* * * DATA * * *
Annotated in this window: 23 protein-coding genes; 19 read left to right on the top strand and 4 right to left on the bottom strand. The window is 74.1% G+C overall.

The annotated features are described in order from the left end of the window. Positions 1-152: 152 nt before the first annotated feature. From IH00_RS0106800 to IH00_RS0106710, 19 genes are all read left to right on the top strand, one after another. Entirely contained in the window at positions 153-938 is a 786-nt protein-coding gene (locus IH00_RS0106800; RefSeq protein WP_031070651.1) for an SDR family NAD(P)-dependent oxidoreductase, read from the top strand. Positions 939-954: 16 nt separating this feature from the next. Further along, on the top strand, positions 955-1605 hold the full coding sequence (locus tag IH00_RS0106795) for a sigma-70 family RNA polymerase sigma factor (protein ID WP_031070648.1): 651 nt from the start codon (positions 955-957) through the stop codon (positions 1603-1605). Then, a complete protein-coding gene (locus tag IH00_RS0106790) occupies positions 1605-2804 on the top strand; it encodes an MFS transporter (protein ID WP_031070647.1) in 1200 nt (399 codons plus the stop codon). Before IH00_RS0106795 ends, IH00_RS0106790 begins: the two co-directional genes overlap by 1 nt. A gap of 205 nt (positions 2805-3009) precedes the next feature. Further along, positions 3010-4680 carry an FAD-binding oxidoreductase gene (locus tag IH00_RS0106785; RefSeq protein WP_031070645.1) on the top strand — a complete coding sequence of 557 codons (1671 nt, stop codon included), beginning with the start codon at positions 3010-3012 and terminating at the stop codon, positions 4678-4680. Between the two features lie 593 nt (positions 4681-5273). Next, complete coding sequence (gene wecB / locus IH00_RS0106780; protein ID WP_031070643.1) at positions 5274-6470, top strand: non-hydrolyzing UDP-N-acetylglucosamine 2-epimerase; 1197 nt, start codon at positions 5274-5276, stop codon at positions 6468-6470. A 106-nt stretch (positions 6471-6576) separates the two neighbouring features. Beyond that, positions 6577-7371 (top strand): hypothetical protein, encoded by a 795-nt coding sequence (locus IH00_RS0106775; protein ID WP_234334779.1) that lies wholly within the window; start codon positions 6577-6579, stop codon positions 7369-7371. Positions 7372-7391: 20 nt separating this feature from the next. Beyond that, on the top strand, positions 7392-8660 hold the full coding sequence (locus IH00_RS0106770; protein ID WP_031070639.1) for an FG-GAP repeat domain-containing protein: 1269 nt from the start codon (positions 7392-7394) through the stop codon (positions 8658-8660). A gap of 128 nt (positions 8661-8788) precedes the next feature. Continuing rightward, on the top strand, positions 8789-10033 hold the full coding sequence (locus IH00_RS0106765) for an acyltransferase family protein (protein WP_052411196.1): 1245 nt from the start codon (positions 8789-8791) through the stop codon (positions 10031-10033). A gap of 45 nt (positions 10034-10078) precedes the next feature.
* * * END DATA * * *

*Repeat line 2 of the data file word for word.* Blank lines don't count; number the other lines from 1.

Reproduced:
The annotated features are described in order from the left end of the window. Positions 1-152: 152 nt before the first annotated feature. From IH00_RS0106800 to IH00_RS0106710, 19 genes are all read left to right on the top strand, one after another. Entirely contained in the window at positions 153-938 is a 786-nt protein-coding gene (locus IH00_RS0106800; RefSeq protein WP_031070651.1) for an SDR family NAD(P)-dependent oxidoreductase, read from the top strand. Positions 939-954: 16 nt separating this feature from the next. Further along, on the top strand, positions 955-1605 hold the full coding sequence (locus tag IH00_RS0106795) for a sigma-70 family RNA polymerase sigma factor (protein ID WP_031070648.1): 651 nt from the start codon (positions 955-957) through the stop codon (positions 1603-1605). Then, a complete protein-coding gene (locus tag IH00_RS0106790) occupies positions 1605-2804 on the top strand; it encodes an MFS transporter (protein ID WP_031070647.1) in 1200 nt (399 codons plus the stop codon). Before IH00_RS0106795 ends, IH00_RS0106790 begins: the two co-directional genes overlap by 1 nt. A gap of 205 nt (positions 2805-3009) precedes the next feature. Further along, positions 3010-4680 carry an FAD-binding oxidoreductase gene (locus tag IH00_RS0106785; RefSeq protein WP_031070645.1) on the top strand — a complete coding sequence of 557 codons (1671 nt, stop codon included), beginning with the start codon at positions 3010-3012 and terminating at the stop codon, positions 4678-4680. Between the two features lie 593 nt (positions 4681-5273). Next, complete coding sequence (gene wecB / locus IH00_RS0106780; protein ID WP_031070643.1) at positions 5274-6470, top strand: non-hydrolyzing UDP-N-acetylglucosamine 2-epimerase; 1197 nt, start codon at positions 5274-5276, stop codon at positions 6468-6470. A 106-nt stretch (positions 6471-6576) separates the two neighbouring features. Beyond that, positions 6577-7371 (top strand): hypothetical protein, encoded by a 795-nt coding sequence (locus IH00_RS0106775; protein ID WP_234334779.1) that lies wholly within the window; start codon positions 6577-6579, stop codon positions 7369-7371. Positions 7372-7391: 20 nt separating this feature from the next. Beyond that, on the top strand, positions 7392-8660 hold the full coding sequence (locus IH00_RS0106770; protein ID WP_031070639.1) for an FG-GAP repeat domain-containing protein: 1269 nt from the start codon (positions 7392-7394) through the stop codon (positions 8658-8660). A gap of 128 nt (positions 8661-8788) precedes the next feature. Continuing rightward, on the top strand, positions 8789-10033 hold the full coding sequence (locus IH00_RS0106765) for an acyltransferase family protein (protein WP_052411196.1): 1245 nt from the start codon (positions 8789-8791) through the stop codon (positions 10031-10033). A gap of 45 nt (positions 10034-10078) precedes the next feature.